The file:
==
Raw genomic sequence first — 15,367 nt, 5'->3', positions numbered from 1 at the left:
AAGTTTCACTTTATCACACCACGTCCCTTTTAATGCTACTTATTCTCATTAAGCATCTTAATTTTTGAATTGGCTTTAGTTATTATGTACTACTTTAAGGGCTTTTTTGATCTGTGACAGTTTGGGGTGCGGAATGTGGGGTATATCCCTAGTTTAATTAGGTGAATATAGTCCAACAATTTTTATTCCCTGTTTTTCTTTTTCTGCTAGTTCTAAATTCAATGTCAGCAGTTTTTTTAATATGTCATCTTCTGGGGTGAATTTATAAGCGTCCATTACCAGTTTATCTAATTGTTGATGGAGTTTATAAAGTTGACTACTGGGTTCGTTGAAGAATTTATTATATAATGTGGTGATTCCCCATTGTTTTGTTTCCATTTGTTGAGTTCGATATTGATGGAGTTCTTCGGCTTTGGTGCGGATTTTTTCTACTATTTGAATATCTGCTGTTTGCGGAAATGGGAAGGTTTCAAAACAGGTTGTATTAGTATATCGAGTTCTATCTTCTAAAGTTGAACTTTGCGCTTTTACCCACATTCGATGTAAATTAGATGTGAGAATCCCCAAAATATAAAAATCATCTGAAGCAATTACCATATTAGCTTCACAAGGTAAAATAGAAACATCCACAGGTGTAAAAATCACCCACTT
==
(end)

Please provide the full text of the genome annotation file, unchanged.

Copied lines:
Raw genomic sequence first — 15,367 nt, 5'->3', positions numbered from 1 at the left:
AAGTTTCACTTTATCACACCACGTCCCTTTTAATGCTACTTATTCTCATTAAGCATCTTAATTTTTGAATTGGCTTTAGTTATTATGTACTACTTTAAGGGCTTTTTTGATCTGTGACAGTTTGGGGTGCGGAATGTGGGGTATATCCCTAGTTTAATTAGGTGAATATAGTCCAACAATTTTTATTCCCTGTTTTTCTTTTTCTGCTAGTTCTAAATTCAATGTCAGCAGTTTTTTTAATATGTCATCTTCTGGGGTGAATTTATAAGCGTCCATTACCAGTTTATCTAATTGTTGATGGAGTTTATAAAGTTGACTACTGGGTTCGTTGAAGAATTTATTATATAATGTGGTGATTCCCCATTGTTTTGTTTCCATTTGTTGAGTTCGATATTGATGGAGTTCTTCGGCTTTGGTGCGGATTTTTTCTACTATTTGAATATCTGCTGTTTGCGGAAATGGGAAGGTTTCAAAACAGGTTGTATTAGTATATCGAGTTCTATCTTCTAAAGTTGAACTTTGCGCTTTTACCCACATTCGATGTAAATTAGATGTGAGAATCCCCAAAATATAAAAATCATCTGAAGCAATTACCATATTAGCTTCACAAGGTAAAATAGAAACATCCACAGGTGTAAAAATCACCCACTT